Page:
There is a new citizen app that enables small-scale fishermen to report the illegal activities of trawlers; this will help to prevent further disaster. Small-scale fishing is one of the major means of livelihood in West Africa.
In West Africa, this business has provided several families food and income source. However, small-scale fishing could be at great risk from commercial-scale illegal trawling operations. The illegal activities of trawlers have been depleting many of the “people’s fish” species.
Strict laws are being adopted to prevent trawlers from gaining access to shallow waters where local fishermen work and where fish species live. However, these laws are often violated, with almost 37% of the annual catch being hauled in unlawfully.
This new citizen app which is also known as Dase was developed by the nonprofit Environmental Justice Foundation (EJF). The app allows small-scale fishermen to report trawlers directly to Ghana’s Fisheries Commission using their smartphone.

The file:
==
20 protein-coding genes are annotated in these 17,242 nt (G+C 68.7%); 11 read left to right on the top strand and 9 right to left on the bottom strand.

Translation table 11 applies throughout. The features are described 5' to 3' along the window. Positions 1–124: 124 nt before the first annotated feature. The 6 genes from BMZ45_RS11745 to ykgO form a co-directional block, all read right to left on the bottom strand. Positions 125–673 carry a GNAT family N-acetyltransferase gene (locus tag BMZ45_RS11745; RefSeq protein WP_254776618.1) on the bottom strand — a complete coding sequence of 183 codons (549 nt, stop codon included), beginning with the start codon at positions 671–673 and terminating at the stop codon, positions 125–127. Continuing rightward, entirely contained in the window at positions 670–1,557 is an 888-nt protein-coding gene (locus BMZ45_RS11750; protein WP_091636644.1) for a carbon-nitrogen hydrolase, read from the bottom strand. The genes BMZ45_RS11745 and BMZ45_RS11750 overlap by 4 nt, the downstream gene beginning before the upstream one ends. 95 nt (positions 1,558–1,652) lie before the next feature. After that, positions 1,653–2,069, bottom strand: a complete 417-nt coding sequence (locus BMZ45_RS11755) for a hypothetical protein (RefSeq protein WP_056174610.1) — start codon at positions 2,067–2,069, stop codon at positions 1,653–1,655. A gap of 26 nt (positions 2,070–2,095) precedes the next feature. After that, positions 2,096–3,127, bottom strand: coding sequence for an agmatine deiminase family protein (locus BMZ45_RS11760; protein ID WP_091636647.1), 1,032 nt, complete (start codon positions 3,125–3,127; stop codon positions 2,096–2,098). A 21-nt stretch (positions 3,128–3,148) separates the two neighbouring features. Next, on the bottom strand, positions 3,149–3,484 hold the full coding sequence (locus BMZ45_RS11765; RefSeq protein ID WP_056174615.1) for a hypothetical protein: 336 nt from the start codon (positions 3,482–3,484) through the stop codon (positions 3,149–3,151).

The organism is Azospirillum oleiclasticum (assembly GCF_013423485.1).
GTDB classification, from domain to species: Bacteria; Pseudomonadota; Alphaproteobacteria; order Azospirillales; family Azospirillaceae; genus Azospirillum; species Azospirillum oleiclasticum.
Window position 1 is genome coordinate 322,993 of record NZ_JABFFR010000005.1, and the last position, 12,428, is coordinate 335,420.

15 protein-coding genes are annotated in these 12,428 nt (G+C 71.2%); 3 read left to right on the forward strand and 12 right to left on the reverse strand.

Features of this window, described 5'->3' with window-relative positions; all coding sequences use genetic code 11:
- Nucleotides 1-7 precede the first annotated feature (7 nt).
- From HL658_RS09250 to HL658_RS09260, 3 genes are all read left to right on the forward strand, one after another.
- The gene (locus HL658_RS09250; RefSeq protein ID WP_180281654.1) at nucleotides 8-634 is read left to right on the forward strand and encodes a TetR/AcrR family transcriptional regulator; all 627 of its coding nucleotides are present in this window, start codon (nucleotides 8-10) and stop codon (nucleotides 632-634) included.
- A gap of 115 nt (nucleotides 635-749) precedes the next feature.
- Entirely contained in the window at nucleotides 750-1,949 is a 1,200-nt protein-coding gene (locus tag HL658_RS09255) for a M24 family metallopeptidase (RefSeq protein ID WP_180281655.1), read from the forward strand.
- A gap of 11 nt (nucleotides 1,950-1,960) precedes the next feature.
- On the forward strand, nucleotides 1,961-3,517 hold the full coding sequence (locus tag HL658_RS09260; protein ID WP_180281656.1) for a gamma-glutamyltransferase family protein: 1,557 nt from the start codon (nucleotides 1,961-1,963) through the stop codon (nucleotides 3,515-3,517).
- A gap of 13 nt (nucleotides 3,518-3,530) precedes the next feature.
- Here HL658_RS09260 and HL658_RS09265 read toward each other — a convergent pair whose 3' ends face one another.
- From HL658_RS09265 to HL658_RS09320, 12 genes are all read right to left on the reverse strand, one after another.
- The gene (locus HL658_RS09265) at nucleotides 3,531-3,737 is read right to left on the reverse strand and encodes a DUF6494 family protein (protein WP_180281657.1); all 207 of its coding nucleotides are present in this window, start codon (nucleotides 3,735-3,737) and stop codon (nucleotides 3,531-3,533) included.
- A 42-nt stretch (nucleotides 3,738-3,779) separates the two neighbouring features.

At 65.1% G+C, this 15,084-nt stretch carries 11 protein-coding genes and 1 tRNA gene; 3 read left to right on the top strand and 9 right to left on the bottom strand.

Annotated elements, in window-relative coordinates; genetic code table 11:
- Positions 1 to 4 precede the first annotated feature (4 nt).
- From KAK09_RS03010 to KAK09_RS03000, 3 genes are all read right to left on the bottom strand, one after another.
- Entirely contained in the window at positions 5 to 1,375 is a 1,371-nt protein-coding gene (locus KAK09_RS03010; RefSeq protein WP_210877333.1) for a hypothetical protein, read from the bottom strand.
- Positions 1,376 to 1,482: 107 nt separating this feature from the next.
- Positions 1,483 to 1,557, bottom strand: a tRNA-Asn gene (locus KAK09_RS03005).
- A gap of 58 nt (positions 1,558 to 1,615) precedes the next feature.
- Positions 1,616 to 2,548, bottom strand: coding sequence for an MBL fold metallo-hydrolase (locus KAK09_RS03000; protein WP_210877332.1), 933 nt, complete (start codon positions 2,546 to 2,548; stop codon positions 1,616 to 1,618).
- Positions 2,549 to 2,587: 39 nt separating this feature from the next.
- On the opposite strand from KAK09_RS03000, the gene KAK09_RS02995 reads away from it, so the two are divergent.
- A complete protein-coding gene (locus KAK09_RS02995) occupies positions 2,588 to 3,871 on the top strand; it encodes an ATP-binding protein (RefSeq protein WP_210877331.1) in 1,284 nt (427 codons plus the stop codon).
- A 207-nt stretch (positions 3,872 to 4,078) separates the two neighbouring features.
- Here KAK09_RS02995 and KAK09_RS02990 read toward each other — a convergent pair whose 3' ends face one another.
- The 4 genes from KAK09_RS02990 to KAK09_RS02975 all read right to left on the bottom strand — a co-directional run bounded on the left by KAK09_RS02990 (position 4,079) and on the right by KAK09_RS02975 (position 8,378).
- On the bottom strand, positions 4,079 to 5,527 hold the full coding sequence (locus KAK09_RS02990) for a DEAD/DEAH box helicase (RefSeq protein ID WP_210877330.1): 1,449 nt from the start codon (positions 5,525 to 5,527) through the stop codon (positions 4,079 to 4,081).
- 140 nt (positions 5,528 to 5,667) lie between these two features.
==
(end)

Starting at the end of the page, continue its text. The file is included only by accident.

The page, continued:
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The development of this app was funded by the EU delegation to Ghana as a process to restore sustainable fish stocks to the country. The Guardian reported an instance whereby a trawler was spotted carrying out illegal activities within the six-mile exclusion zone meant for small-catch fishermen.
With the use of the camera on a smartphone, the identity plate of the boat was snapped and the operation was videotaped. To prevent any form of bribery from occurring, the records are filed away somewhere and the evidence is immediately sent to a database co-managed by the EJF.
More than 100 small-catch fishermen have been able to download the app in communities along Ghana’s 350-mile coastline, to ensure that trawlers are been tracked at all times.